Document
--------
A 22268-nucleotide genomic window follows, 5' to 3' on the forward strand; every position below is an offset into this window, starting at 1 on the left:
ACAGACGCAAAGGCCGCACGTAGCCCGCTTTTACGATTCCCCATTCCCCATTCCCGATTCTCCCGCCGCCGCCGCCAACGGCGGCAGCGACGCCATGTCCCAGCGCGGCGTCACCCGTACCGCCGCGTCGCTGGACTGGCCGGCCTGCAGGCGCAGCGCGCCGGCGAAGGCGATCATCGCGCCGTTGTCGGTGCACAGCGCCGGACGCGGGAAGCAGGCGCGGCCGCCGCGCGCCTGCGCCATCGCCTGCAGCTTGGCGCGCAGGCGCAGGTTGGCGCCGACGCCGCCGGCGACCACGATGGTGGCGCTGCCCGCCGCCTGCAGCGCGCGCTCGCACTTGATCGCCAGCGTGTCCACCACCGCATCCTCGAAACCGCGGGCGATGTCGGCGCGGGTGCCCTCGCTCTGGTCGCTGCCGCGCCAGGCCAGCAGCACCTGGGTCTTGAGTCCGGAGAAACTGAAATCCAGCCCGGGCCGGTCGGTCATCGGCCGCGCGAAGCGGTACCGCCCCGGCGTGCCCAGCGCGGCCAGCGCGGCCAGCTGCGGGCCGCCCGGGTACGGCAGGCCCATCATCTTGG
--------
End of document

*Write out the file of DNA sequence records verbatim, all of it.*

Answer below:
A 22268-nucleotide genomic window follows, 5' to 3' on the forward strand; every position below is an offset into this window, starting at 1 on the left:
ACAGACGCAAAGGCCGCACGTAGCCCGCTTTTACGATTCCCCATTCCCCATTCCCGATTCTCCCGCCGCCGCCGCCAACGGCGGCAGCGACGCCATGTCCCAGCGCGGCGTCACCCGTACCGCCGCGTCGCTGGACTGGCCGGCCTGCAGGCGCAGCGCGCCGGCGAAGGCGATCATCGCGCCGTTGTCGGTGCACAGCGCCGGACGCGGGAAGCAGGCGCGGCCGCCGCGCGCCTGCGCCATCGCCTGCAGCTTGGCGCGCAGGCGCAGGTTGGCGCCGACGCCGCCGGCGACCACGATGGTGGCGCTGCCCGCCGCCTGCAGCGCGCGCTCGCACTTGATCGCCAGCGTGTCCACCACCGCATCCTCGAAACCGCGGGCGATGTCGGCGCGGGTGCCCTCGCTCTGGTCGCTGCCGCGCCAGGCCAGCAGCACCTGGGTCTTGAGTCCGGAGAAACTGAAATCCAGCCCGGGCCGGTCGGTCATCGGCCGCGCGAAGCGGTACCGCCCCGGCGTGCCCAGCGCGGCCAGCGCGGCCAGCTGCGGGCCGCCCGGGTACGGCAGGCCCATCATCTTGG